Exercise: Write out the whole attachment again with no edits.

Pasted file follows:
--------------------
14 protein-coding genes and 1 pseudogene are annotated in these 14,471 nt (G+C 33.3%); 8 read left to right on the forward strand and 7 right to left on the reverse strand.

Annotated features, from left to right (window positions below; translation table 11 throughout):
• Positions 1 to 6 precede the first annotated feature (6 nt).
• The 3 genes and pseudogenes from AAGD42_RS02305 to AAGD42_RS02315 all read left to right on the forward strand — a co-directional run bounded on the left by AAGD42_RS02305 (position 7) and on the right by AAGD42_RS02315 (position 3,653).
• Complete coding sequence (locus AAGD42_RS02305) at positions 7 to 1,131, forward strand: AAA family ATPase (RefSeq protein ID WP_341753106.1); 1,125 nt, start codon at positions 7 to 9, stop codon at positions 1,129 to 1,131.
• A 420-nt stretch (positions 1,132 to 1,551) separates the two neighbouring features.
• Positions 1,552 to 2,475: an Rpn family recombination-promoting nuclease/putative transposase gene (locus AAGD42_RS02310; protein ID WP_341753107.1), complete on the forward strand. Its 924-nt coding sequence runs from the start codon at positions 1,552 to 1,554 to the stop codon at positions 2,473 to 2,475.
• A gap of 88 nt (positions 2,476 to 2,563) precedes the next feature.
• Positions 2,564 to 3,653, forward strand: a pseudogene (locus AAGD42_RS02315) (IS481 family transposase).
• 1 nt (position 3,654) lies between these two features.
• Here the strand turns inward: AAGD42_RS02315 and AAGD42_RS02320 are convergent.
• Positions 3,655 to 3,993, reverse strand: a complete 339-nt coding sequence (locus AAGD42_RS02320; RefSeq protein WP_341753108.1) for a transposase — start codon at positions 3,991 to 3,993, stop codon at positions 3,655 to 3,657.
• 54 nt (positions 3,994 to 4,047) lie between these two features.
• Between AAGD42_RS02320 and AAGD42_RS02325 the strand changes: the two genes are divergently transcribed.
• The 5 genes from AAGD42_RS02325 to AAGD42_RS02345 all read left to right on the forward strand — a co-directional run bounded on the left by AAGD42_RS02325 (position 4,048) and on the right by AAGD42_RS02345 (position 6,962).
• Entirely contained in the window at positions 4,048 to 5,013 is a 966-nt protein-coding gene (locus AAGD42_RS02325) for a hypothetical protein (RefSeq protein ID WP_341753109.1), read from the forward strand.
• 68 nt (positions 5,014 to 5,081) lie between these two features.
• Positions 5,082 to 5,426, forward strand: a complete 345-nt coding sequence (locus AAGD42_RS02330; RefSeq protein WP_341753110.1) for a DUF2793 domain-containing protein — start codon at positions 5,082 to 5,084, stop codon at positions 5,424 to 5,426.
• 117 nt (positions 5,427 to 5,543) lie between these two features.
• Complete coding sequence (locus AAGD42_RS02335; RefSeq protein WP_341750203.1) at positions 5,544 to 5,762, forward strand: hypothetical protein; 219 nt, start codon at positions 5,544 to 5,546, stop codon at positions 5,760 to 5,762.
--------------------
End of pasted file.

14 protein-coding genes and 1 pseudogene are annotated in these 14,471 nt (G+C 33.3%); 8 read left to right on the forward strand and 7 right to left on the reverse strand.

Annotated features, from left to right (window positions below; translation table 11 throughout):
• Positions 1 to 6 precede the first annotated feature (6 nt).
• The 3 genes and pseudogenes from AAGD42_RS02305 to AAGD42_RS02315 all read left to right on the forward strand — a co-directional run bounded on the left by AAGD42_RS02305 (position 7) and on the right by AAGD42_RS02315 (position 3,653).
• Complete coding sequence (locus AAGD42_RS02305) at positions 7 to 1,131, forward strand: AAA family ATPase (RefSeq protein ID WP_341753106.1); 1,125 nt, start codon at positions 7 to 9, stop codon at positions 1,129 to 1,131.
• A 420-nt stretch (positions 1,132 to 1,551) separates the two neighbouring features.
• Positions 1,552 to 2,475: an Rpn family recombination-promoting nuclease/putative transposase gene (locus AAGD42_RS02310; protein ID WP_341753107.1), complete on the forward strand. Its 924-nt coding sequence runs from the start codon at positions 1,552 to 1,554 to the stop codon at positions 2,473 to 2,475.
• A gap of 88 nt (positions 2,476 to 2,563) precedes the next feature.
• Positions 2,564 to 3,653, forward strand: a pseudogene (locus AAGD42_RS02315) (IS481 family transposase).
• 1 nt (position 3,654) lies between these two features.
• Here the strand turns inward: AAGD42_RS02315 and AAGD42_RS02320 are convergent.
• Positions 3,655 to 3,993, reverse strand: a complete 339-nt coding sequence (locus AAGD42_RS02320; RefSeq protein WP_341753108.1) for a transposase — start codon at positions 3,991 to 3,993, stop codon at positions 3,655 to 3,657.
• 54 nt (positions 3,994 to 4,047) lie between these two features.
• Between AAGD42_RS02320 and AAGD42_RS02325 the strand changes: the two genes are divergently transcribed.
• The 5 genes from AAGD42_RS02325 to AAGD42_RS02345 all read left to right on the forward strand — a co-directional run bounded on the left by AAGD42_RS02325 (position 4,048) and on the right by AAGD42_RS02345 (position 6,962).
• Entirely contained in the window at positions 4,048 to 5,013 is a 966-nt protein-coding gene (locus AAGD42_RS02325) for a hypothetical protein (RefSeq protein ID WP_341753109.1), read from the forward strand.
• 68 nt (positions 5,014 to 5,081) lie between these two features.
• Positions 5,082 to 5,426, forward strand: a complete 345-nt coding sequence (locus AAGD42_RS02330; RefSeq protein WP_341753110.1) for a DUF2793 domain-containing protein — start codon at positions 5,082 to 5,084, stop codon at positions 5,424 to 5,426.
• 117 nt (positions 5,427 to 5,543) lie between these two features.
• Complete coding sequence (locus AAGD42_RS02335; RefSeq protein WP_341750203.1) at positions 5,544 to 5,762, forward strand: hypothetical protein; 219 nt, start codon at positions 5,544 to 5,546, stop codon at positions 5,760 to 5,762.